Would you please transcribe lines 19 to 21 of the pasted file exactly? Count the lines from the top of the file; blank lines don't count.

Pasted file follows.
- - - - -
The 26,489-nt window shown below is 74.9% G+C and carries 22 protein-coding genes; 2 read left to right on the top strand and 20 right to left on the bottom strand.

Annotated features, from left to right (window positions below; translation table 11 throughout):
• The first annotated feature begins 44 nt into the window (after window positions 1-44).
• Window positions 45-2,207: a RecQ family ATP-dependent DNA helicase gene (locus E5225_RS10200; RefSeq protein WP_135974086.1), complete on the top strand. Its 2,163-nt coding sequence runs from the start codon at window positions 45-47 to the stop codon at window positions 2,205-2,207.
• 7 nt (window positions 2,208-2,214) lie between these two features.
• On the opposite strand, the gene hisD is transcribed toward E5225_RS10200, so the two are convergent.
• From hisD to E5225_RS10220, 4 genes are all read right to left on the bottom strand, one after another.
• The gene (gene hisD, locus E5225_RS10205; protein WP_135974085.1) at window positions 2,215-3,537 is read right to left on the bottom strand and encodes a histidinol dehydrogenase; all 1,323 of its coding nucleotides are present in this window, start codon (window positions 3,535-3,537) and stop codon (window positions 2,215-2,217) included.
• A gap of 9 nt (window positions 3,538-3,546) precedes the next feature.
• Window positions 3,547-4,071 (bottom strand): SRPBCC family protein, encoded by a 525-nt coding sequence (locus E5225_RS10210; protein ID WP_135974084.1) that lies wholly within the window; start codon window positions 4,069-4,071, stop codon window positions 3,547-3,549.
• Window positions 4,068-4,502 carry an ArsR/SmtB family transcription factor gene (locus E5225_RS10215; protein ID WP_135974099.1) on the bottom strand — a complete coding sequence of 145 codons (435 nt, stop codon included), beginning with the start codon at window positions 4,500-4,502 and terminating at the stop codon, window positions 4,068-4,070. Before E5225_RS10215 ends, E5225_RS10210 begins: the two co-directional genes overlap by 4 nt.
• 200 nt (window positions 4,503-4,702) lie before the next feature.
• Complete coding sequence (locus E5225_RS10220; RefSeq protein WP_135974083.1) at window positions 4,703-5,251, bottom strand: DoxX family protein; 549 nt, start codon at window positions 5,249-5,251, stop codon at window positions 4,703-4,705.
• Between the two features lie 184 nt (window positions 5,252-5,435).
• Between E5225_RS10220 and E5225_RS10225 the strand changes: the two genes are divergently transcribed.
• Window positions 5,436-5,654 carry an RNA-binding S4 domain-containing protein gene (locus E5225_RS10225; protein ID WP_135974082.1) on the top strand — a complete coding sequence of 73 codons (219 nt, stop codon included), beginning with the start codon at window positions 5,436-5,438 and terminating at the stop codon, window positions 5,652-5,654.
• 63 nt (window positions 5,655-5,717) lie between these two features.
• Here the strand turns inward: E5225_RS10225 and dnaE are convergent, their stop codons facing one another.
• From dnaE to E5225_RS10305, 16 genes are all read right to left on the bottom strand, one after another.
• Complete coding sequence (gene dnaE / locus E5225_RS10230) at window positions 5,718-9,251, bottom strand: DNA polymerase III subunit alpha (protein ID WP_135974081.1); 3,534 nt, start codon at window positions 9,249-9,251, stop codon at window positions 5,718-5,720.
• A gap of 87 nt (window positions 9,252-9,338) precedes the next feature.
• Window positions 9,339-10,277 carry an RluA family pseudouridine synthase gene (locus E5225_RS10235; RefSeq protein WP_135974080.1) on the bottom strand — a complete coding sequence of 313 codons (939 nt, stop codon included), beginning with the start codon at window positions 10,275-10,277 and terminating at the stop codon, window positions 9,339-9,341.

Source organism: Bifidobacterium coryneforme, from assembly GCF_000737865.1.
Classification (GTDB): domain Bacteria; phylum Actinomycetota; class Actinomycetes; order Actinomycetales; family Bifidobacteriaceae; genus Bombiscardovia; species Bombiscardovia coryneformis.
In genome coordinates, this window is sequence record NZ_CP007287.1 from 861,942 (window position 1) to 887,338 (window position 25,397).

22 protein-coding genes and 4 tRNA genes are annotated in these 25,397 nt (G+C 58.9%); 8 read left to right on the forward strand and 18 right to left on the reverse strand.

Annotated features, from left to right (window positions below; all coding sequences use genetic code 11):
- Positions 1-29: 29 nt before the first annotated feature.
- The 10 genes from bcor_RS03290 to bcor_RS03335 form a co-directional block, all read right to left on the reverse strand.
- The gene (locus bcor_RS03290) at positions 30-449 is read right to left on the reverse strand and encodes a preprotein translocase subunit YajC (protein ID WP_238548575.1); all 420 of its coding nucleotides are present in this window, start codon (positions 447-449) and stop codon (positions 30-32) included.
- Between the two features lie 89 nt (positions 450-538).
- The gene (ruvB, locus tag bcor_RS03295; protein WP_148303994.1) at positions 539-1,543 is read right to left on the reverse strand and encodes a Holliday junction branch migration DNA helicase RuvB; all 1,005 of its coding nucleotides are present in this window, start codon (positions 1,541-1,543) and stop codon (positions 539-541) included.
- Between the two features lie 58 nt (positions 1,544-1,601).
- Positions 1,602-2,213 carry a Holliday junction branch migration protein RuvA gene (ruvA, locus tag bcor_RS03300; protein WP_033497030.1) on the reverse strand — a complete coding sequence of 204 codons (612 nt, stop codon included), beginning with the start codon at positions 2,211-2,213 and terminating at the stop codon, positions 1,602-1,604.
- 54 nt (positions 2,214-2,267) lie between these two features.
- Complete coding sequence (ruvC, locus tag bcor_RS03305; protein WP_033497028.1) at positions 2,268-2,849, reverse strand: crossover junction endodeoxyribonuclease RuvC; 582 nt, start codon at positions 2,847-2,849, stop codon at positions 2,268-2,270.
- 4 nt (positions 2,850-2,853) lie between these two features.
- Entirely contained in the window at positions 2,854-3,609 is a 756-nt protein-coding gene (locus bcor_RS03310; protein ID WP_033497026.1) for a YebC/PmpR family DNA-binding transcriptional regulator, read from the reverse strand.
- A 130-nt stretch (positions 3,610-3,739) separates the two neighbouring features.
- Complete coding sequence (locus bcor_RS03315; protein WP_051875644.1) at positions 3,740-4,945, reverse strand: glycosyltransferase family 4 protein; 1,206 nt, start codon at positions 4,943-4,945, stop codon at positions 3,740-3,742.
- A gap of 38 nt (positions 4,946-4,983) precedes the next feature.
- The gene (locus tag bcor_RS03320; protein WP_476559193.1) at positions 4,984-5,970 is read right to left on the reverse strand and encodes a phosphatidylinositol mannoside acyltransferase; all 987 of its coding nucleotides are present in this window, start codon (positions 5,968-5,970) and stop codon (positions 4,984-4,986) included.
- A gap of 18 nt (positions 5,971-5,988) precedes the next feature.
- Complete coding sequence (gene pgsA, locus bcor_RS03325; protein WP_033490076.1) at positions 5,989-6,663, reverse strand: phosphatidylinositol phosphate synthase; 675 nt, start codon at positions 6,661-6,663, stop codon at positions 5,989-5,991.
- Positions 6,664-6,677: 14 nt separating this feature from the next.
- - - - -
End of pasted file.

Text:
• From dnaE to E5225_RS10305, 16 genes are all read right to left on the bottom strand, one after another.
• Complete coding sequence (gene dnaE / locus E5225_RS10230) at window positions 5,718-9,251, bottom strand: DNA polymerase III subunit alpha (protein ID WP_135974081.1); 3,534 nt, start codon at window positions 9,249-9,251, stop codon at window positions 5,718-5,720.
• A gap of 87 nt (window positions 9,252-9,338) precedes the next feature.